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This Rainbows baseball race will be fun to watch

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Billy Hull and I took a break from our NCAA hoops brackets this week to hold a draft. The Star-Advertiser’s University of Hawaii baseball beat writer joined me in trying to predict the first ‘Bow To The Show from coach Mike Trapasso’s first decade at UH.

There are enough ex-Rainbows with a legitimate chance to make it to the bigs that we could pick at least four each. Whoever breaks the tape will be the first UH alum to play in the majors since Scott Karl of the Angels and Jay Spurgeon of the Orioles both threw their final pitches on Sept. 28, 2000. Mark Johnson also pitched in a few games for Detroit earlier in the season. (In case you were wondering, Glenn Braggs was the first Rainbow to play in the majors, debuting July 18, 1986, with the Milwaukee Brewers.)

Billy drafted Vinnie Catricala (third base, first base, outfield, Mariners franchise), David Freitas (catcher, Nationals), Lenny Linsky (pitcher, Rays) and Blair Walters (pitcher, White Sox).

I took Greg Garcia (infield, Cardinals), Jon Hee (infield, Red Sox), Josh Slaats (pitcher, Rockies), and some guy named Kolten Wong (infield, Cardinals).

If one of your guys plays in the majors first, you win. If some other Rainbow neither of us drafted does, I win. If no one from UH makes it by the end of 2016, Billy wins.

But it’s going to happen, and probably soon. Maybe even sometime this season.

"It’s awfully fun to watch," Trapasso said. "When you think back to these guys being freshmen and recruiting them, there’s a flood of memories. No question we’re on the verge of in the next two or three years seeing some Rainbows in the majors."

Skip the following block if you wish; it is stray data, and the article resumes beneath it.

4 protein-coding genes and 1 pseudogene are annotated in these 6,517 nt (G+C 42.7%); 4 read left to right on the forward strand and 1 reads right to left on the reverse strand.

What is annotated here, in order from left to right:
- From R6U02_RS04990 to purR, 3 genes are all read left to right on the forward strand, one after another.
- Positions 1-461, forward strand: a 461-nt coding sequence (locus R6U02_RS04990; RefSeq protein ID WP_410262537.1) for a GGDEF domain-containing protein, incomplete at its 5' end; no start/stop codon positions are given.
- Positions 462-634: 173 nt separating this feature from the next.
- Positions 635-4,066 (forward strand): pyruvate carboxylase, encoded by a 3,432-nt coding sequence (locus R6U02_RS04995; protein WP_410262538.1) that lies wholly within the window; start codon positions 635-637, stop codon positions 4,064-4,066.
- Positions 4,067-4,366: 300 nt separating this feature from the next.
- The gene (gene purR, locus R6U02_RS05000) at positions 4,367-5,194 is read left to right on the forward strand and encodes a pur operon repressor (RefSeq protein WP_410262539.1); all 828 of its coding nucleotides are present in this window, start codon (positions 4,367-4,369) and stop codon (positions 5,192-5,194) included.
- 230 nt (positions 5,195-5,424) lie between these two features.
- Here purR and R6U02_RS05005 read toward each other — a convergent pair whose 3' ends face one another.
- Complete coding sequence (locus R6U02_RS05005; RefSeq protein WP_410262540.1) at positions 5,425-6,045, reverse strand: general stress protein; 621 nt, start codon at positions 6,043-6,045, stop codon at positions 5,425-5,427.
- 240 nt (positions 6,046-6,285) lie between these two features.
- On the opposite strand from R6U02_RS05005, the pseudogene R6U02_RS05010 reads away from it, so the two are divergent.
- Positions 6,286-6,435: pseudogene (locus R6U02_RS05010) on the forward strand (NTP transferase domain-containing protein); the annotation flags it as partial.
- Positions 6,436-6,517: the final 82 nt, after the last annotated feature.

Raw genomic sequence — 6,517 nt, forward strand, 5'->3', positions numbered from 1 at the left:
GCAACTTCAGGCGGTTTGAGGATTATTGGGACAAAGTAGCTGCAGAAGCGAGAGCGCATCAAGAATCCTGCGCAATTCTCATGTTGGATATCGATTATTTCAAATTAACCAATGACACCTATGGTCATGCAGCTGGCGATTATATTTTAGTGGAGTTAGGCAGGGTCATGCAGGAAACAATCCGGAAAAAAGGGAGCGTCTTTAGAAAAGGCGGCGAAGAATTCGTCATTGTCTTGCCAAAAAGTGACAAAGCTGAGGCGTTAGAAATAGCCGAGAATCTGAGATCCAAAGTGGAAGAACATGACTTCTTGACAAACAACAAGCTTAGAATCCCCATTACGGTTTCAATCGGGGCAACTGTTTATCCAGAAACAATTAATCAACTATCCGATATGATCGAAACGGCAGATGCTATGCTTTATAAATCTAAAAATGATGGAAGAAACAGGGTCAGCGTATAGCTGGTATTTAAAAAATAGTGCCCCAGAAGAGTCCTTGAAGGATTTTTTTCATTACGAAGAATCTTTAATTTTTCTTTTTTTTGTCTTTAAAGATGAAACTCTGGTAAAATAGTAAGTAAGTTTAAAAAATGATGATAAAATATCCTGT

The casual fan might think Wong is a lock to be first, since he was a consensus All-American and a first-round (real) draft pick. He’s getting some innings in the St. Louis big-league camp this spring, and drove in the tie-breaking run with a ninth-inning single in Monday’s win.

But Wong is headed into just his first full season of pro ball, and the Cardinals are smart about not rushing their top prospects. My estimate is he opens in AA this season, progresses to AAA next year and gets a September 2013 call-up.

Catricala has more pro experience and is turning heads as a nonroster invitee with Seattle’s big club. After his second spring homer on Monday, he is batting .316 in 19 at-bats. Since rookie ball in 2009, Catricala has been over .300 with power at every stop. "He won’t make the team (this spring)," wrote Geoff Baker, who covers the Mariners for the Seattle Times. "But might someday soon."

Defensively, between them Catricala and Wong have all of the corners and up the middle covered, too, in a pinch.

Glove versatility is also why I like Garcia and Hee as dark horses in this race. They don’t hit for power, but they do everything else well. And capable utility players are more valuable now since big-league teams don’t keep many bench players on their rosters.

"Jon showed he can hit in AA last year (.275 at Portland), and that’s usually the benchmark," Trapasso said. "I don’t think you can show me anyone in the majors who can play defensively as well as Jon at as many positions."

Garcia hit .290 and fielded well at Palm Beach (High A) last year. He and Wong could end up being teammates this year.

I asked Trapasso which of his former players he thought would make it first. "It’s like asking a father who his favorite child is," he answered with a laugh. "The guy closest in the timing factor might be Vinnie, if he keeps hitting those home runs. Lenny could be on the fast track."

So many alums with a legit shot at the majors helps recruiting. "It doesn’t hurt," Trapasso said. "That’s for sure."


Reach Dave Reardon at or 529-4783.

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